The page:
The Story Behind Maya Works’ Kippot
Interwoven lives: Kippot made in Guatemala, worn in Chicago
By Pauline Dubkin Yearwood
The Chicago Jewish News Online (10/02/2009)
The next time you see someone in your synagogue wearing a beautiful, richly colored crocheted kippah, think of an indigenous Mayan woman in Guatemala.
She probably made it.
A small Chicago-based non-profit named MayaWorks that sells crafts made by hand by Maya women has found that the kippot (yarmulkes) are now its biggest sellers.
When you buy one, you’re not only purchasing a one-of-a-kind work of art, you’re helping an economically disadvantaged Guatemalan woman feed her family or send her children to school, MayaWorks products manager Naomi Czerwinskyj said in a recent conversation.
That’s the whole idea behind the organization, which was founded in 1996 by a Connecticut woman, Pat Krause, who had been working in a clinic near San Marcos, Guatemala that offered health care services to economically disadvantaged indigenous people of the region.
“Women started coming to her with their weavings and placemats. She brought them back to Connecticut with her and people fell in love with them,” Czerwinskyj says. Krause began selling the crafts projects out of her house – “as grassroots as you can get,” she says.
Soon volunteers were selling the items in their churches, synagogues and schools and using the profits to help the desperately poor indigenous Maya people, especially the women, who had no other source of income. The organization was incorporated as a non-profit and eventually moved its headquarters to Chicago. (There is also an office in Guatemala staffed by four indigenous Maya people.)
The kippot enterprise began several years ago when a Jewish volunteer on a MayaWorks tour saw some of the women’s handiwork. “She said, if they are making hackysacks, I bet they can make kippot,” since the size and shape of the products were similar, Czerwinskyj says. The women received a few lessons in how make the rounded kippot, then set to work.
A few months later another volunteer realized that the women had no idea what they were creating, and explained the use and meaning of the kippot. A discussion ensued about religious customs, both Mayan and Jewish. The women now understand the significance of the items and are especially careful and respectful when making them, Czerwinskyj says.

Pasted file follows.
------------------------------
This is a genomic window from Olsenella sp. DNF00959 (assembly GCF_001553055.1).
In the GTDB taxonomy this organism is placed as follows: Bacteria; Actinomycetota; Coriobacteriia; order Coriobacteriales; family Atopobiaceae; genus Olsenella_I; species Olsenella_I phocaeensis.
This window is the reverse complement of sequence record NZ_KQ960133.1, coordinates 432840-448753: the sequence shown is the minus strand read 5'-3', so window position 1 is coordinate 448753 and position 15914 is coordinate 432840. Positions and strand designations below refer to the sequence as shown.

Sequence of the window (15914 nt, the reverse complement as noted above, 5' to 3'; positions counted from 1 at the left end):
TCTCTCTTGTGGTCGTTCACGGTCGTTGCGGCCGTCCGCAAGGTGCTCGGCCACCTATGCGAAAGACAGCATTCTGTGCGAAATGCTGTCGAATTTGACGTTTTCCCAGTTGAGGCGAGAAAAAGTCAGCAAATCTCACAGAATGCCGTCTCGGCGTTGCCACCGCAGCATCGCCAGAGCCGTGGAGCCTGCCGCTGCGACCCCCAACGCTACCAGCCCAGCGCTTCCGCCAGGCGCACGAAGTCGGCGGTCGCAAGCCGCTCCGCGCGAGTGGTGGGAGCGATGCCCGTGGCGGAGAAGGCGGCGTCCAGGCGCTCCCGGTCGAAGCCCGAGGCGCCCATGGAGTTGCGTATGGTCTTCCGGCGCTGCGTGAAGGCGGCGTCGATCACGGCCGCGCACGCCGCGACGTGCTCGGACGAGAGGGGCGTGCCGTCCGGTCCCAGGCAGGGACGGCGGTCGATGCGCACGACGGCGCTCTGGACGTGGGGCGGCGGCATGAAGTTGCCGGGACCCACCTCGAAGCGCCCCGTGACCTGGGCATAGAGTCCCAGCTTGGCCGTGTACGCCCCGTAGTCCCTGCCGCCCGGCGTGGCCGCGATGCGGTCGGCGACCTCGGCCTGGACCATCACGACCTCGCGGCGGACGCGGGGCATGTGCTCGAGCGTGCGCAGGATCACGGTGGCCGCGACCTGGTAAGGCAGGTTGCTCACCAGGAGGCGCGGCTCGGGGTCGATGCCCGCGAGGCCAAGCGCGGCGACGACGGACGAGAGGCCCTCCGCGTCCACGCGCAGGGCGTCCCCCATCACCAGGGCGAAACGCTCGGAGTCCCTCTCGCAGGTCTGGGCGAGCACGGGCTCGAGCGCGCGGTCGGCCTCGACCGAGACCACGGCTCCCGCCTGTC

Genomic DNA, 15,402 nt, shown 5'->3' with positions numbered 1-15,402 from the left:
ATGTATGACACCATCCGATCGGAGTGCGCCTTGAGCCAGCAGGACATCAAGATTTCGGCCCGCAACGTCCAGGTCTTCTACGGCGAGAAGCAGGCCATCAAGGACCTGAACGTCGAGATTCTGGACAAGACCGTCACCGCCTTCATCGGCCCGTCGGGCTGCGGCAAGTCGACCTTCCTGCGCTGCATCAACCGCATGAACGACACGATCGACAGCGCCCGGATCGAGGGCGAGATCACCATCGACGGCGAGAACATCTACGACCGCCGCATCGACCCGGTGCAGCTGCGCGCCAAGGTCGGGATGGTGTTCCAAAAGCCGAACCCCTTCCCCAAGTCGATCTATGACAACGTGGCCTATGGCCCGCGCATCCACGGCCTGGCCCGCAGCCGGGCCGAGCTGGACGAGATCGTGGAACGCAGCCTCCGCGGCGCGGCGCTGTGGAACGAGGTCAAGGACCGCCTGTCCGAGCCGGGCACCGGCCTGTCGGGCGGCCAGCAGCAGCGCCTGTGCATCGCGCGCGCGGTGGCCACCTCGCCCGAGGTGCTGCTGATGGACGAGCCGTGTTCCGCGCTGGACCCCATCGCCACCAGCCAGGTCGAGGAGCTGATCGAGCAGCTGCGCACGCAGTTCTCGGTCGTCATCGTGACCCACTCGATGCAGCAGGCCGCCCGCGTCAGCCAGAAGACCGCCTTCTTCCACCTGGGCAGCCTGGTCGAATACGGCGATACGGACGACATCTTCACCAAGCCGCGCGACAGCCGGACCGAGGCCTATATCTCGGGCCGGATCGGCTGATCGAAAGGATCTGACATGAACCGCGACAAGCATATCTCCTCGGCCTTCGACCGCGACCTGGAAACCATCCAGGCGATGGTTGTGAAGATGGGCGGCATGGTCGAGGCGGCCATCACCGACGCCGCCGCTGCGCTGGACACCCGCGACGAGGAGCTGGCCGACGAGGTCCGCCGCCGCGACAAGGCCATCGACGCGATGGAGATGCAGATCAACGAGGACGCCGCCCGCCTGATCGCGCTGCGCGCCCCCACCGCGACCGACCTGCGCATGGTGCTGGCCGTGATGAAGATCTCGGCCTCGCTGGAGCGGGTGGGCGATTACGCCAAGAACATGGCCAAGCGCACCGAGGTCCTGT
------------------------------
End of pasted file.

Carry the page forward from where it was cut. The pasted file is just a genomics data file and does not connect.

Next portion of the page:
The kippot, which come in three sizes (5-inch, 6-inch and 7 1/2-inch) are the organization’s biggest-selling items. The women also make beaded mezuzot along with other products including banners, runners, textiles, woven bags and beaded jewelry. All the products are either crocheted, such as the kippot, woven on traditional looms or beaded. Every item, including the fabric used, is made by hand.
About 65 women in two different artisan groups in San Marcos, Guatemala, on the shores of Lake Atitlan make the kippot. Altogether MayaWorks employs about 200 artisans, most of them women.
Profits go back into the community, where 66 percent of the residents live in extreme poverty.
“What MayaWorks is all about is abiding by fair trade principles,” Czerwinskyj says. “We pay the artisans according to the prices they set and make sure they are paid a living wage. I’ve met with some of the women, and this has really impacted their lives. Now they can have meat every day or a few times a week. Before they didn’t have access to different kinds of foods. They are able to be independent and support their families.”
When Czerwinskyj, along with others from the organization, visits the women, as she was getting ready to do on the day of our interview, “now a lot of them will step forward and talk. They didn’t before,” she says.
MayaWorks also offers the artisans access to microloans and to educational scholarships for their daughters. “We only give them to daughters because in Guatemala women have very little access to education. Usually only boys are given the money to go to school,” Czerwinskyj says. While most schools are free, students have to buy all their own books and materials.
MayaWorks volunteers and other interested parties can see all this for themselves on the periodic tours the organization sponsors. “We’re continuing to build up our volunteers,” Czerwinskyj says. “They sometimes go on the tours, meet the artisans, come back and want to tell the story.”
The products are sold in some local stores and can be purchased online at www.mayaworks.org. You can also set up an appointment to visit the organization’s North Side warehouse and see the products; call (312) 243-8050.
About those kippot: They are $9 each, with discounts for bulk orders. Each one takes three to five hours to make, Czerwinskyj says, and each is different, as every artisan has mastered a particular set of designs. And as you put one on your head, you know you’re helping a Mayan woman put food on the table for her family and herself.